Updated: Aug 23, 2021
My son just hit that age when football became important. Now as a father, who played most of my life, I couldn’t have been happier. We can finally share this important part of our lives. We can watch game film, we can watch highlights, we can go over plays in the yard, and most importantly we can go workout together.
So as we hit the gym, I am reminded of so much. I remember learning the proper way to lift, I remember math facts so fast as we add weight, and most importantly after our first workout I remember the pain he is feeling. I was always taught no pain, no gain. So as I watch him struggling to lift his hands, or move after a heavy leg day, I remember being in that same position as his muscles get used to the overload of lactic acid.
The other day when we were leaving after a heavy day, my son asked me how long his body would hurt? How long would it be until he could leave the gym like me not feeling pain. I didn’t want to explain to him I feel the pain, I have just learned to ignore it, so I told him after 6 months your body will start getting used to it.
But as we continued this conversation I realized how inoculated I had become to the pain of a workout. It has been so many years since I was at the point where I couldn’t raise my hands to wash my hair after working out. It was just another thing I got used to.
As I was listening to music getting a Men’s Conference presentation together I heard a song that I haven’t heard for some time. It was a song that God had used mightily to work His grace into my heart so many years ago. In that moment, for whatever reason, I was brought back to that moment when God broke my heart, and woo’ed me to Himself. I was crushed, I was in tears, I saw me for who I was, and I saw the grace of God like I never have in my life.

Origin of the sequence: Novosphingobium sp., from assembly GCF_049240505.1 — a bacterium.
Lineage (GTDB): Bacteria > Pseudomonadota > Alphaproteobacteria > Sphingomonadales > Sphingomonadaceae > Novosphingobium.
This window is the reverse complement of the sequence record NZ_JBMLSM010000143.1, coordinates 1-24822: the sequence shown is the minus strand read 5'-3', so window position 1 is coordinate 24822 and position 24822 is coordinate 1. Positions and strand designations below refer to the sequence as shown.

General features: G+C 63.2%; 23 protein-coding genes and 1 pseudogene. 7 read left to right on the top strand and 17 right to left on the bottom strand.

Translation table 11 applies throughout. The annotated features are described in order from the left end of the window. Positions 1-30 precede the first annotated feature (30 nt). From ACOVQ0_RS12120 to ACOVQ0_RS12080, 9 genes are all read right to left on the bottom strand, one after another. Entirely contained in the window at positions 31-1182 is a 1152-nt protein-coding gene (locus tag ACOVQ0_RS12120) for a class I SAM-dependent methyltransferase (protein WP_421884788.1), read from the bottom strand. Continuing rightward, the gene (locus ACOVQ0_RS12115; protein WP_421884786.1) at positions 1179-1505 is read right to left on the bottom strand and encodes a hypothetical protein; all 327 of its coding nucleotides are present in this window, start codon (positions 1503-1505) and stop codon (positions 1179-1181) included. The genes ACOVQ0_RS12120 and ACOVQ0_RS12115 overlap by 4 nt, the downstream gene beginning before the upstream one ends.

Then life happened, I went to seminary, I learned theory, I started pastoring, we started a podcast and blog, we planted a church, and we started a nonprofit to serve our community. I just kept moving forward with my life. And the further I went from that day, the more inoculated I became to the very gospel I preach. The less dependent I was on the cross that saved me. I started looking at life with every answer planted securely in my life.
But then this song played. And in that moment, God broke my heart again. Sitting there working on the mundane, with nothing going on, I was reminded of who I am without Jesus.
David had this same problem in Psalm 51:11-12 ,”Cast me not away from your presence, and take not your Holy Spirit from me. Restore to me the joy of your salvation, and uphold me with a willing spirit.”
We all face this. We meet Jesus, we are redeemed, we tell everyone around us about this joy, and then we forget how amazing this grace really is, that saved a wretch like us. We get comfortable, we go on with life, we lose the joy we felt.
I encourage you pray God return to you the joy of your salvation. Remember the darkness, loneliness, hopelessness you felt as you were dead in your trespass and sin. Do not become familiar with Christ. Continue reaching into the depths of the inexhaustible well. Don’t ever get to the point where the gospel in normal.
Because it shouldn’t surprise any of us that sin leads to death, but it should baffle all of us that Christ would save any of us.